G. Balasubramanian | Chairperson, Board of Advisors, ICSL | Editor-in-Chief, The Progressive School
The New Education Policy (draft) proposed by a committee constituted by the Government of India with Prof. K. Kasturirangan, former Chairman of the ISRO, as its Chairman has been put to public debate. Fifty long years after Kothari Commission report (1968) and after the NEP 1986, this document puts across certain recommendations which are appear to be responses to the dynamics of change that impact the way we learn and the way we run the learning organizations. It must be acknowledged that the commission appears to have examined several explosive issues as well as the administrative ills and inadequacies that haunt the education system and its ethical edifice. In this article, I intend to focus only on its recommendation relating to the School systems. Others would be considered in subsequent articles.
Some of the recommendations of the commission are well thought of, keeping in view the concurrency of the subject and the challenges of co-existence between the Central and the State forces that deal with them. Though the recommendations have been largely kept in mind, the superiority of the national demands over the states, it has certainly not ignored the local interests. Nevertheless, some of the recommendations appear to be demolishing the citadels of Power that commanded the lobbies of educational institutions with their authority and the mandate for “Inspection Raj”- be it in the field of school education or higher education. One has to keenly watch how these power centres who viewed the subject of educational administration from the chambers built in their ivory towers would respond and react is anybody’s guess, as no one would like to lose the ‘power’ and the ‘revenues’ gravitated by these powers.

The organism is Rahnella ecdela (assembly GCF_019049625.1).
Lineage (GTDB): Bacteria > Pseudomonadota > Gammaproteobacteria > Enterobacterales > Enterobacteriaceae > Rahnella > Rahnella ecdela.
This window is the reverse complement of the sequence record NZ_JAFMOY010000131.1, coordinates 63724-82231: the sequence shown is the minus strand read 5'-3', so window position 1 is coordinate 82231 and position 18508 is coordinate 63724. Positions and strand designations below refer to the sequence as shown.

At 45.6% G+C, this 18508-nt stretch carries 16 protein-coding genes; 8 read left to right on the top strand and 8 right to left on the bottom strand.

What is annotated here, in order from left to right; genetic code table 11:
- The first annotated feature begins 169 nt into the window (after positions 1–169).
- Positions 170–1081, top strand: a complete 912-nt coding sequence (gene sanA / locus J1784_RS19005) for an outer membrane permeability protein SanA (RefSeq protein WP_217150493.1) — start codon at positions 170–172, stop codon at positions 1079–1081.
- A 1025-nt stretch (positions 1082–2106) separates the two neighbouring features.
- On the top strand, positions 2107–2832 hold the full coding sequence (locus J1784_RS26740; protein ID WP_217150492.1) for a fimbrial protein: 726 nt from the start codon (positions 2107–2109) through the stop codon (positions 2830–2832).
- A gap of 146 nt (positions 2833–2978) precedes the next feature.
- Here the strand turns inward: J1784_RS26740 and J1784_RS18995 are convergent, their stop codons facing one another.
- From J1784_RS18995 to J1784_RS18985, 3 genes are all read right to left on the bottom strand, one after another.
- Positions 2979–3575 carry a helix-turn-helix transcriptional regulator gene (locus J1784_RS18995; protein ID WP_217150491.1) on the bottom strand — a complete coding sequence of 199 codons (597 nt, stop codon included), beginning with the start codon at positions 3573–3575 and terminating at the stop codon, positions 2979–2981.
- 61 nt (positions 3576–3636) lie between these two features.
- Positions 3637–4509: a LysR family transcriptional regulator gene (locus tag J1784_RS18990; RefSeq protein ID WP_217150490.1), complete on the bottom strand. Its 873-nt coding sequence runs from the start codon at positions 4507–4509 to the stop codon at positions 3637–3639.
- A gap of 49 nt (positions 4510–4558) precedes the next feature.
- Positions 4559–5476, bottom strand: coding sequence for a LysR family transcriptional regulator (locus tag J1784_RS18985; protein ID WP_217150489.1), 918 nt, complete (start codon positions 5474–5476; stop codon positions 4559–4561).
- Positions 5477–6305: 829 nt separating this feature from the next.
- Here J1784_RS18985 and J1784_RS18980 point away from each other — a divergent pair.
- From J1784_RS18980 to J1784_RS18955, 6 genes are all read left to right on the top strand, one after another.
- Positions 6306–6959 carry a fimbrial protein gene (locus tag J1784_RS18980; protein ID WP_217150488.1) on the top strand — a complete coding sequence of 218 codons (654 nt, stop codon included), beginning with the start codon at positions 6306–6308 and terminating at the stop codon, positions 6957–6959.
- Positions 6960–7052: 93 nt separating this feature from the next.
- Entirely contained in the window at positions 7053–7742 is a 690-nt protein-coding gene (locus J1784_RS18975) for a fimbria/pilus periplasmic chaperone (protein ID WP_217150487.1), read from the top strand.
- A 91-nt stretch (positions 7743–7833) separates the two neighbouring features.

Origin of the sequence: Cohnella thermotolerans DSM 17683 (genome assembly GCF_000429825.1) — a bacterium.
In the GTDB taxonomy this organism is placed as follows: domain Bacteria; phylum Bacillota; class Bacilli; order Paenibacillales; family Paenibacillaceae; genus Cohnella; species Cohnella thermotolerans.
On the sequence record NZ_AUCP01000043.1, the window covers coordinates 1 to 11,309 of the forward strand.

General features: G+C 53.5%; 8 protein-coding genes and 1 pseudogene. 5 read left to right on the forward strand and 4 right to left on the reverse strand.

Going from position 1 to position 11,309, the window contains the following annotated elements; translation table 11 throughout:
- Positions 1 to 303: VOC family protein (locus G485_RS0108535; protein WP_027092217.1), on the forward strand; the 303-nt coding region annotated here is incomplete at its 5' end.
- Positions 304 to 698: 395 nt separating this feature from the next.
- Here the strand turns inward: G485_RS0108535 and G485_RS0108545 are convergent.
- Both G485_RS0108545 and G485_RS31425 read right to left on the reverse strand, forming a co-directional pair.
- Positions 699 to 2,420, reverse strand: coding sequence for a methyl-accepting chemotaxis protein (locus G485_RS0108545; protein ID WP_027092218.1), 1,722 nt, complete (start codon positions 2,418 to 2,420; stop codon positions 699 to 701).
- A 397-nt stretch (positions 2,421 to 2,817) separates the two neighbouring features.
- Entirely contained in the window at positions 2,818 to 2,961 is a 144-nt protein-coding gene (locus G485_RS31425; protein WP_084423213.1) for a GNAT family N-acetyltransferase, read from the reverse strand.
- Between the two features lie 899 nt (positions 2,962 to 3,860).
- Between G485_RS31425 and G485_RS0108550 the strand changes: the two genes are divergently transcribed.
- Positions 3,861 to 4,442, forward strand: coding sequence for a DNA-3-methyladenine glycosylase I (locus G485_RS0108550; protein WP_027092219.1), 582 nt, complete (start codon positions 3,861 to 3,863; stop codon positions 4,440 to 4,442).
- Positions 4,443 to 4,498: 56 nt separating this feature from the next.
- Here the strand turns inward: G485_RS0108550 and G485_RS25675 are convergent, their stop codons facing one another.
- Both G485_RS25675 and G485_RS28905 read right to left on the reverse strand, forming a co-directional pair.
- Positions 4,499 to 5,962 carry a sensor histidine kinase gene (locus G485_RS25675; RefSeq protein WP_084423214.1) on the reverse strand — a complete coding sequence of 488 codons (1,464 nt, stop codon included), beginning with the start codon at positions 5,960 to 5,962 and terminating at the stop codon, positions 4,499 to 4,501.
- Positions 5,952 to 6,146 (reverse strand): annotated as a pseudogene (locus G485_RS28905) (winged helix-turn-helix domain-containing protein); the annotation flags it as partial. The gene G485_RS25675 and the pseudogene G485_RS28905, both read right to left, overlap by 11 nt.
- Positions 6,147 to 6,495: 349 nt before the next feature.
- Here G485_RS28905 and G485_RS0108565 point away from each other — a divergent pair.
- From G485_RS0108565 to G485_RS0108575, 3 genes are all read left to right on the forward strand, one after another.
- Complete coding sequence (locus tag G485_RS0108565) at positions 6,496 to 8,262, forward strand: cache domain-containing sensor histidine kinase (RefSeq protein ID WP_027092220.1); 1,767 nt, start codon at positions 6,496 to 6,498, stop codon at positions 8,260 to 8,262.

To be precise, some of the following suggestions call for close watch with respect to the reactions they would get from the market place.
The establishment of Rashtriya Shiksha Ayog (National Education Commission) as the supreme body for all educational policies with a specific recommendation that it may be headed by a person at the level of the Prime Minister. Further, the establishment of State Shiksha Ayogs reporting to the RSA and following its guidelines.
The restructuring of the pattern of education from 10 + 2 to 5 + 3 + 3 + 4 which does not appear to any marginal adjustment of the educational hierarchy but is associated with an entire gamut of inputs that impact the thought architecture of their relevance, role and implementation. This also calls for a re-engineering of the curricular architecture and the pedagogical methods in delivering and managing education. Though one may not see any negative responses, the time and level of preparation required to move to new portals is indeed a challenge.
The elimination of the idea of “Higher secondary” and “Junior college” as the culmination of a schooling process is certainly likely to challenge both the eco-systems and the ego-centricity of those who run institutions using such brands. Making the four-year schooling process as ‘secondary’ would require a cultural shift in the administration of these institutions and several businesses carried out at these levels for preparing the learners for their onward journeys.
The redesign of the Boards of Education as “Boards of Assessment’ depriving them of several functions like affiliation, accreditation, regulation and others is like asking someone to vacate and handover 90 percent of the place they have occupied for several decades. This shift is very bold but needs to be handled with the sensitivity it needs. To add, their role and occupancy in conduct examinations continuously and periodically with several refocused themes to relieve the pain of rote-learning, requires a large-scale preparation both in their thought leadership and in preparing human resources who would understand and facilitate such processes.